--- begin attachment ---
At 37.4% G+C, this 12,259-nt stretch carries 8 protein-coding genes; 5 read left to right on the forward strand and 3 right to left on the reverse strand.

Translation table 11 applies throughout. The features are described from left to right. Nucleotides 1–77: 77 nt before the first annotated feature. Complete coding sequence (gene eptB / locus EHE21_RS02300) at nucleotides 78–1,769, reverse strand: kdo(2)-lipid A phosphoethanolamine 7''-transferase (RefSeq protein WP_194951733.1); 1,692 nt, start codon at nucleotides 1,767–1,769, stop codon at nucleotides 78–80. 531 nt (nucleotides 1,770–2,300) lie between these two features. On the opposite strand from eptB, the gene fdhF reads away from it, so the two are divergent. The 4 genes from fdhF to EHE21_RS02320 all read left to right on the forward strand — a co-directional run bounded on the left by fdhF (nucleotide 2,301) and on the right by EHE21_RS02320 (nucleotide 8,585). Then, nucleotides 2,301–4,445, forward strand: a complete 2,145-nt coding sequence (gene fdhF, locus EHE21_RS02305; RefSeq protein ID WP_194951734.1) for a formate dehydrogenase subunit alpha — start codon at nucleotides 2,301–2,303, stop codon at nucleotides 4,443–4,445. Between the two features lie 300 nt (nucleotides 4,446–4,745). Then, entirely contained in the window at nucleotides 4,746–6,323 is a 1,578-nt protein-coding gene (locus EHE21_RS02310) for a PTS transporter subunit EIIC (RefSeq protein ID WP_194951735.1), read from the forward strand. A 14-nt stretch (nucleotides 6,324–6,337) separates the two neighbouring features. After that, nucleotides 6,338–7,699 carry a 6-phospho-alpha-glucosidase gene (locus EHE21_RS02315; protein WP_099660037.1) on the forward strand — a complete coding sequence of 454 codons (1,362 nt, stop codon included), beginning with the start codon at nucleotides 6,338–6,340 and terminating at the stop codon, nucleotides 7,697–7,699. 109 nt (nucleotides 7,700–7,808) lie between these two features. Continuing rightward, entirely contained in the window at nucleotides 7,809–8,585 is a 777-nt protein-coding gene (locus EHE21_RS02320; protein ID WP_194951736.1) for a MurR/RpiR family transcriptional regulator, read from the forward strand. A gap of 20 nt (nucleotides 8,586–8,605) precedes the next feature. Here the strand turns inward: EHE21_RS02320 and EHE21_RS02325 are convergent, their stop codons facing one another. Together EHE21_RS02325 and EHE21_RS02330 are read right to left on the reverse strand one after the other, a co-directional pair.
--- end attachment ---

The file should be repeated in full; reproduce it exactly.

At 37.4% G+C, this 12,259-nt stretch carries 8 protein-coding genes; 5 read left to right on the forward strand and 3 right to left on the reverse strand.

Translation table 11 applies throughout. The features are described from left to right. Nucleotides 1–77: 77 nt before the first annotated feature. Complete coding sequence (gene eptB / locus EHE21_RS02300) at nucleotides 78–1,769, reverse strand: kdo(2)-lipid A phosphoethanolamine 7''-transferase (RefSeq protein WP_194951733.1); 1,692 nt, start codon at nucleotides 1,767–1,769, stop codon at nucleotides 78–80. 531 nt (nucleotides 1,770–2,300) lie between these two features. On the opposite strand from eptB, the gene fdhF reads away from it, so the two are divergent. The 4 genes from fdhF to EHE21_RS02320 all read left to right on the forward strand — a co-directional run bounded on the left by fdhF (nucleotide 2,301) and on the right by EHE21_RS02320 (nucleotide 8,585). Then, nucleotides 2,301–4,445, forward strand: a complete 2,145-nt coding sequence (gene fdhF, locus EHE21_RS02305; RefSeq protein ID WP_194951734.1) for a formate dehydrogenase subunit alpha — start codon at nucleotides 2,301–2,303, stop codon at nucleotides 4,443–4,445. Between the two features lie 300 nt (nucleotides 4,446–4,745). Then, entirely contained in the window at nucleotides 4,746–6,323 is a 1,578-nt protein-coding gene (locus EHE21_RS02310) for a PTS transporter subunit EIIC (RefSeq protein ID WP_194951735.1), read from the forward strand. A 14-nt stretch (nucleotides 6,324–6,337) separates the two neighbouring features. After that, nucleotides 6,338–7,699 carry a 6-phospho-alpha-glucosidase gene (locus EHE21_RS02315; protein WP_099660037.1) on the forward strand — a complete coding sequence of 454 codons (1,362 nt, stop codon included), beginning with the start codon at nucleotides 6,338–6,340 and terminating at the stop codon, nucleotides 7,697–7,699. 109 nt (nucleotides 7,700–7,808) lie between these two features. Continuing rightward, entirely contained in the window at nucleotides 7,809–8,585 is a 777-nt protein-coding gene (locus EHE21_RS02320; protein ID WP_194951736.1) for a MurR/RpiR family transcriptional regulator, read from the forward strand. A gap of 20 nt (nucleotides 8,586–8,605) precedes the next feature. Here the strand turns inward: EHE21_RS02320 and EHE21_RS02325 are convergent, their stop codons facing one another. Together EHE21_RS02325 and EHE21_RS02330 are read right to left on the reverse strand one after the other, a co-directional pair.